…some American new conservatives import from continental Europe a conservatism that totally rejects even our moderate native liberalism. In the name of free speech and intellectual gadflyism, they are justified in expounding the indiscriminate anti-liberalism of hothouse Bourbons and tsarist serf-floggers. But they are not justified in calling themselves American traditionalists or in claiming any except exotic roots for their position in America. Let them present their case frankly as anti-traditional, rootless revolutionaries of Europe’s authoritarian right wing, attacking the deep-rooted American tradition of liberal-conservative synthesis. Conservative authority, yes; right-wing authoritarianism, no. Authority means a necessary reverence for tradition, law, legitimism; authoritarianism means statist coercion based only on force, not moral roots, and suppressing individual liberties in the continental fashion of tsardom, Junkerdom, and Maistrean ultra-royalism.

Practically no one, of course, claims to be an “ultra-royalist.” But the key word is “anti-liberalism.” This is the segment of the right that rejects entirely the tradition of rights and civil liberties.

The historic content of conservatism stand, above all, for two things: organic unity and rooted liberty. Today the shell of the “conservative” label has become a chrysalis for the opposite of these two things: at best for atomistic Manchester liberalism, opposite of organic unity; at worst for thought-controlling nationalism, uprooting the traditional liberties (including the 5th Amendment) planted by America’s founders.

Viereck concludes The New Conservatism–What Went Wrong? with an only half-facetious (or maybe not facetious at all) call LIBERTARIANS OF THE WORLD UNITE! YOU HAVE NOTHING TO LOSE BUT YOUR ABSTRACTIONS. YOU HAVE A WORLD TO CHAIN.”

He doesn’t quite end there (those are his caps, by the way), but continues to explain a little further: “Liberties versus ‘liberty.’ Concrete liberties, preserved by the chains of ethics, versus abstract liberty-in-quotes, betrayed by messianic sloganizing, betrayed into the far grimmer chains of totalitarianism. … Without the chaos-chaining, the Id-chaining heritage of rooted values, what is to keep man from becoming Eichmann or Nechayev–what is to save freedom from ‘freedom’?”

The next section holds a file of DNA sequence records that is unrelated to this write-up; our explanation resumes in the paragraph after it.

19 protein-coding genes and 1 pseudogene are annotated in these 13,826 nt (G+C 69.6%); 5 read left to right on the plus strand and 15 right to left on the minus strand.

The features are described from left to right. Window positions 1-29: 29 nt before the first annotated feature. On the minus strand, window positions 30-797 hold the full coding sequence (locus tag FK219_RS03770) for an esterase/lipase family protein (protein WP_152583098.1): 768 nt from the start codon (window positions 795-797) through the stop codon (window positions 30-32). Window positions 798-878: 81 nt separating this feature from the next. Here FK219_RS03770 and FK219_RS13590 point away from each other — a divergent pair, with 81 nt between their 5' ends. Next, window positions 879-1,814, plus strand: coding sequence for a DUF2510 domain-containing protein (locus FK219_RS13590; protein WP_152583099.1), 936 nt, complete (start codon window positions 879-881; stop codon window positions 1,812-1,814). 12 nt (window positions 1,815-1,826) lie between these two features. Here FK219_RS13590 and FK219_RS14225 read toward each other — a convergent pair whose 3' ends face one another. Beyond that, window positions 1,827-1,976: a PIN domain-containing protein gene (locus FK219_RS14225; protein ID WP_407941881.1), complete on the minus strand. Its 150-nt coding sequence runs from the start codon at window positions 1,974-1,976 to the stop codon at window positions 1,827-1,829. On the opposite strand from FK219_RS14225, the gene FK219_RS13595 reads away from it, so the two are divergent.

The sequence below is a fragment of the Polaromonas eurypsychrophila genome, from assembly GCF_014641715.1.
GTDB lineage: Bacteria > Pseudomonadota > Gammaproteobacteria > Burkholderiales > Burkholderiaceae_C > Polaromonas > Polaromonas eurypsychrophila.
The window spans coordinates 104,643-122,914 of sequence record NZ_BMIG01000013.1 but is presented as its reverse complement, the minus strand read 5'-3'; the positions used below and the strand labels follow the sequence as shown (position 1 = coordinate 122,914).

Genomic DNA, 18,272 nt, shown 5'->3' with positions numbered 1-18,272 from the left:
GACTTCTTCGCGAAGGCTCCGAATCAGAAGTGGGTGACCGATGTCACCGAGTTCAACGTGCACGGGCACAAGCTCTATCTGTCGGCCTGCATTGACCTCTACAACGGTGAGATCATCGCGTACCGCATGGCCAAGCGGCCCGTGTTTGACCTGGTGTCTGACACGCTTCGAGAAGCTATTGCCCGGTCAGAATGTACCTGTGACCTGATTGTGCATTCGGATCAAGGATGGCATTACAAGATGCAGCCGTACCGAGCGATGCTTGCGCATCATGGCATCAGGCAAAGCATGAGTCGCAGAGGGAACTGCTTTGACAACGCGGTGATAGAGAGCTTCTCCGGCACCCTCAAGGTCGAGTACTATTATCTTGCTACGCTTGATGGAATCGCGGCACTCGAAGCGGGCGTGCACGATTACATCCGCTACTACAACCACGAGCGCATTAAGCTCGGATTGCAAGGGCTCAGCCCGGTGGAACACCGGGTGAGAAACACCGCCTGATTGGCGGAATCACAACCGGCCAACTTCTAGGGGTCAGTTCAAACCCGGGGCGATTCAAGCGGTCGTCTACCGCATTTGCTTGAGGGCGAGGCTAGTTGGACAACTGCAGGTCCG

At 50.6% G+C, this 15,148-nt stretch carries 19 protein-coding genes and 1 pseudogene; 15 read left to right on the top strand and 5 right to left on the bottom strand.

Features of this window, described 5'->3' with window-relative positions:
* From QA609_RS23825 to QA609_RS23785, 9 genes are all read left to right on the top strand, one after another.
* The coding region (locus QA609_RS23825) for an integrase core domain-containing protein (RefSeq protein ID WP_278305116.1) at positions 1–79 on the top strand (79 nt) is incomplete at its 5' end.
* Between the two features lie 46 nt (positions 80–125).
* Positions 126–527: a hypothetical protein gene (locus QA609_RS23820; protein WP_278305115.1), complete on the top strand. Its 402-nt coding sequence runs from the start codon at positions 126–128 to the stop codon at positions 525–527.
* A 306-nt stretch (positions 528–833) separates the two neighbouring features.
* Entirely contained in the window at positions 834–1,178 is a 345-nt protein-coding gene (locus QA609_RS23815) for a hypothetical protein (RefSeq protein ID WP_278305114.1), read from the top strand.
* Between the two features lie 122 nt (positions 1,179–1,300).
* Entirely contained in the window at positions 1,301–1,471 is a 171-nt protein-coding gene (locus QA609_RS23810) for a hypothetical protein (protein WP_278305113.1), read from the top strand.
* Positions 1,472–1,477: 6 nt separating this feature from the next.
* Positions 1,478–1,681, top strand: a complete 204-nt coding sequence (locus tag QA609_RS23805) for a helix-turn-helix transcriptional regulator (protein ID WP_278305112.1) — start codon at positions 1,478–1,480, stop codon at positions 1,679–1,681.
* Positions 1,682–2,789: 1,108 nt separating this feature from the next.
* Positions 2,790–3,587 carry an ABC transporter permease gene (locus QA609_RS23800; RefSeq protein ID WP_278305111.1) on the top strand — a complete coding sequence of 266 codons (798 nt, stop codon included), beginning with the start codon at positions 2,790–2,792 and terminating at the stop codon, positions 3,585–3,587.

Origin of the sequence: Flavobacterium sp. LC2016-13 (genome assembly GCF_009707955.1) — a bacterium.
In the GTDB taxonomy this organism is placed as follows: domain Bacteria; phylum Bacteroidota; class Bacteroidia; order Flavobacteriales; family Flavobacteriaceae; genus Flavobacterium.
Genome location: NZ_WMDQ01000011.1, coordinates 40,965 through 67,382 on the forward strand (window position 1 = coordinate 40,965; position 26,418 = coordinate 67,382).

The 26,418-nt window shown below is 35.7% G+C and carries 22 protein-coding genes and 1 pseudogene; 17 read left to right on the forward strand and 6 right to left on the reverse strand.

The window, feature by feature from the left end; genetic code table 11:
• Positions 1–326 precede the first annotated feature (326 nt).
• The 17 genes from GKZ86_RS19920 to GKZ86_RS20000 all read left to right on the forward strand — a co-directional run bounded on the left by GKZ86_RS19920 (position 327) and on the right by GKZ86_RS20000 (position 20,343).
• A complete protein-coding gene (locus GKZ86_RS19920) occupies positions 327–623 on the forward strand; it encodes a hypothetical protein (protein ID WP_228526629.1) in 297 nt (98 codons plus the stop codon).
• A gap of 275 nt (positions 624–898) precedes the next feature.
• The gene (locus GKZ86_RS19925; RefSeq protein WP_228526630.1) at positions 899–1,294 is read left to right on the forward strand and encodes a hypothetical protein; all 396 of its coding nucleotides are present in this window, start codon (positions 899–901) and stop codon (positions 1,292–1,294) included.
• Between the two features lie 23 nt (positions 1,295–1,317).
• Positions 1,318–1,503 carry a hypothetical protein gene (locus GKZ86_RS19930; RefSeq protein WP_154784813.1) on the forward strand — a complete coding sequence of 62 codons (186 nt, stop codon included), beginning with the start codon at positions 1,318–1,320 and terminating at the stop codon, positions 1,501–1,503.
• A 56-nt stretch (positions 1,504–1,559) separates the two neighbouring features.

There’s plenty to disagree with in Viereck, but he makes a bracing change from the ideological cant of the age.

postscript: Apparently some or all of Viereck’s The Unadjusted Man: A New American Hero is available on-line. Haven’t read it myself yet; something to bookmark.

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6 thoughts on “Understanding Viereck

  1. Marcus Epstein October 2, 2006 / 11:08 pm

    While Viereck was certainly a talented and thoughtful writer–I’d probably prefer him to what passes for the political spectrum today– His conservatism wasn’t about conserving our “Classical liberal” origins, rather it was about Conserving the New Deal.

  2. Will Hay October 3, 2006 / 1:42 am

    Historical scholarship has called into question Viereck’s interpretation of American history, at least in the excerpts here. Lockean liberalism is a solecism on stilts because liberalism did not acquire a political meaning until the late 1810s brought into English usage from the Spanish liberales. Locke’s own influence on Britain and the American colonies has been overstated. Barry Alan Shain and J.C.D. Clark both address the point from different perspectives at great length. Just as many Europeans from the 1760s followed American affairs in detail through newspaper reports, so Americans followed trends in Europe. Not all the influences on American political culture were liberal by Viereck’s lights. Sir Walter Scott is probably the most important example, and I suspect that Scott (along with Byron) had more influence than any number of political theorists.